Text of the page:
The Chinese economy is growing at or close to 10% annual GDP rate and China is investing about 4% of total GDP in its military. However, that assumes the 4% is accurate and many Western experts believe China spends much more than the public rate. US growth is at or near zero, although we also spend approximately 4% of total GDP on our own military.
Whether real Chinese military investment is 6% or 8% is on a macro level not important. If trends continue the Chinese economy will pass the US economy in size and China will become a military rival. The Chinese growth rate merely determines whether this is a ten or twenty year event. And even that type of micro prediction is subject to basic assumption changes. If the US returns to a 3% growth rate, then the timeframe lengthens.
But what matters is the macro point that China is taking the steps to become a military rival.
It is common within the United States to see Chinese holdings of US debt as a threat. From serious foreign policy analysis to television commercials, China is portrayed as using the debt to bend the United States to its will as a vassal state. Given the Chinese only hold 16% of total US debt, China does not have such power today.
But what are the effects of the debt on the two countries in a crisis? There are a variety of potential geographic hotspots around the world that could through a series of 1914 misunderstandings lead to at least a limited engagement between China and the United States. Perhaps an escalating regional conflict over islands in the South China Sea or an extraordinary crackdown in Tibet on the Syrian model, but a conflict with Taiwan is the most likely spark of such a conflict.
China has spent the last decade increasing its capabilities against Taiwan. It has developed and deployed in large numbers ballistic missiles capable of hitting Taiwan. These missiles and their variants also have the capability of endangering US carrier battle groups in the Taiwan straits. Once the US loses air and sea superiority in the straits, the Chinese can use their new naval and air forces to defeat the Taiwan. A very unlikely event, but what would happen in such a conflict?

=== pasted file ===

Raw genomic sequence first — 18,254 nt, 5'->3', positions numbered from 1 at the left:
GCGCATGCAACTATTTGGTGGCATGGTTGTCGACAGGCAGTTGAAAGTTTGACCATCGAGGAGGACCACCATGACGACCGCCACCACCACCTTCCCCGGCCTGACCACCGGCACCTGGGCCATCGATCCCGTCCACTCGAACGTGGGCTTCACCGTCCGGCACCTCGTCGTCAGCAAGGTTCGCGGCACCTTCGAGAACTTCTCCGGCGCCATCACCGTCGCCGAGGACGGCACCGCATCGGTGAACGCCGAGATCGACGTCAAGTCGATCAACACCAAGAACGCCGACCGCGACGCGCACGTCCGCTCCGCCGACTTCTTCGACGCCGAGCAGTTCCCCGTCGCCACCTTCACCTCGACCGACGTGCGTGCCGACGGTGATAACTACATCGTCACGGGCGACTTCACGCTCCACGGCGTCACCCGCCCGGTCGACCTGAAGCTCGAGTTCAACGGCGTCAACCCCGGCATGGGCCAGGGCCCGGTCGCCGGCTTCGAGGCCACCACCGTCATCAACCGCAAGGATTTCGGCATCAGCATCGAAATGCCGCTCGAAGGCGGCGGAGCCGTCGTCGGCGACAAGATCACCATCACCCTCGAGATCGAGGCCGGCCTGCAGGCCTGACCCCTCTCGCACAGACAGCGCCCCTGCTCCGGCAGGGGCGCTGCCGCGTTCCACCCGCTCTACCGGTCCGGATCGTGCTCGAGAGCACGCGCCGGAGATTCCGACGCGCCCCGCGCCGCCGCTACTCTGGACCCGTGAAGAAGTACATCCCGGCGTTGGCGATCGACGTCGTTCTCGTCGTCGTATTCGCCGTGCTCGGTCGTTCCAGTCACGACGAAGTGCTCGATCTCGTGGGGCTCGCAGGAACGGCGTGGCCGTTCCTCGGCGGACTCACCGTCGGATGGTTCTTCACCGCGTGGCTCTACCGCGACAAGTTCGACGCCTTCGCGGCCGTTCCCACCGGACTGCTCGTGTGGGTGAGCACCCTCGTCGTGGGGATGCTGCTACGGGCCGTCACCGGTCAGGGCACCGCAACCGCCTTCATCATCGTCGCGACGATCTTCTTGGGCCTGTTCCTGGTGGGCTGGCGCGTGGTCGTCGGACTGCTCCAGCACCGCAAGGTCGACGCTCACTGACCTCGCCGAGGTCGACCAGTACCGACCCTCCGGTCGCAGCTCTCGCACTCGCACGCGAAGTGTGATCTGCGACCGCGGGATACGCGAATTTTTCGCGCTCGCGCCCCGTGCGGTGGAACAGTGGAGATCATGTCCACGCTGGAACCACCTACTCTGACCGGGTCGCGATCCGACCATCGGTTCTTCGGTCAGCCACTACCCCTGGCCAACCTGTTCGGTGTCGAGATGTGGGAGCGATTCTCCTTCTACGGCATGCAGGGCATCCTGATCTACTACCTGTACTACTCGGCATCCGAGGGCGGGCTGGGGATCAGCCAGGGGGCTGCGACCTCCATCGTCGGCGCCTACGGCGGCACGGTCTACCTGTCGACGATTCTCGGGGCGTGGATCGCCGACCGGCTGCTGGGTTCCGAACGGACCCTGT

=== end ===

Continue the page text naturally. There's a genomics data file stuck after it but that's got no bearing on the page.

We know from recent times that any future war has a huge cyber warfare component. The wars in Iraq and Afghanistan have revealed the value of unconventional warfare in both special forces units and technology such as drones. But economic warfare had modest effects on the failed central planning in Iraq or the medieval Taliban economy in Afghanistan.
In a war between the United States and China economic warfare would be an enormous factor. China would lose its biggest customer and the United States would lose an important customer. China might be able in the short to medium term to resupply an invading army in Taiwan across the straights under a missile umbrella, but US submarines could hunt and sink any Chinese flagged ship worldwide, and embargo third-party ships bound to China with oil and raw materials.
What would the US do with China’s holdings of US debt during a war? In this type of setting is it better to be the holder or the issuer of sovereign debt? For example, could the United States declare Chinese holdings void or just default on them? Is a victorious war the one circumstance where a creditor nation could cancel its debt without negative consequence in international markets?
In essence, do Chinese holdings of US debt act inversely to the theory that Chinese holdings allow China to dictate to the US. What would a Chinese premier do with a shooting war, a cutoff of raw materials, and the threat from the United States to wipe out two generations of Chinese wealth?
What Chinese trade and lending demonstrates is the binding together of national interests between countries is much stronger than in the 1930s era of protectionism and capital flow restrictions. It took the Allies five and half years to destroy Germany’s economy and capacity to make aggressive war in World War II. The Germans of the early 1940s could survive in isolation and on conquered resources. In the era of globalization it is hard to understand how a country cutoff from vital commodities and capital could sustain a major war.
While China will become a military rival in the future, globalization dictates we focus on attempting to bring China closer not push it away. It is tempting for Americans to see China through a Korean War and Cold War lens and for the Chinese to see Americans as part of the foreign oppression of the late nineteenth and early twentieth centuries. But there is another shared history between the two countries.
American missionaries were welcomed in various medical and other volunteer capacities in China before World War II. Most importantly Chinese troops fought alongside Allied troops and at times under American command against the Japanese. They fought well throughout the war, but particularly when the Allies were apply to supply them with modern weapons, logistics, and provide air support. It was a strong partnership that included Allied forces deploying into China to assist the Chinese in liberating their country.
While we rightly focus on Chinese economic and military competition we should not forget that our joint past is not all negative. Europe finally resolved Germany’s place in Europe not by war, but by embracing Germany in the European Union. The debt, the history, China’s continuing political development, and trade point to the United States and China pursuing greater ties not war.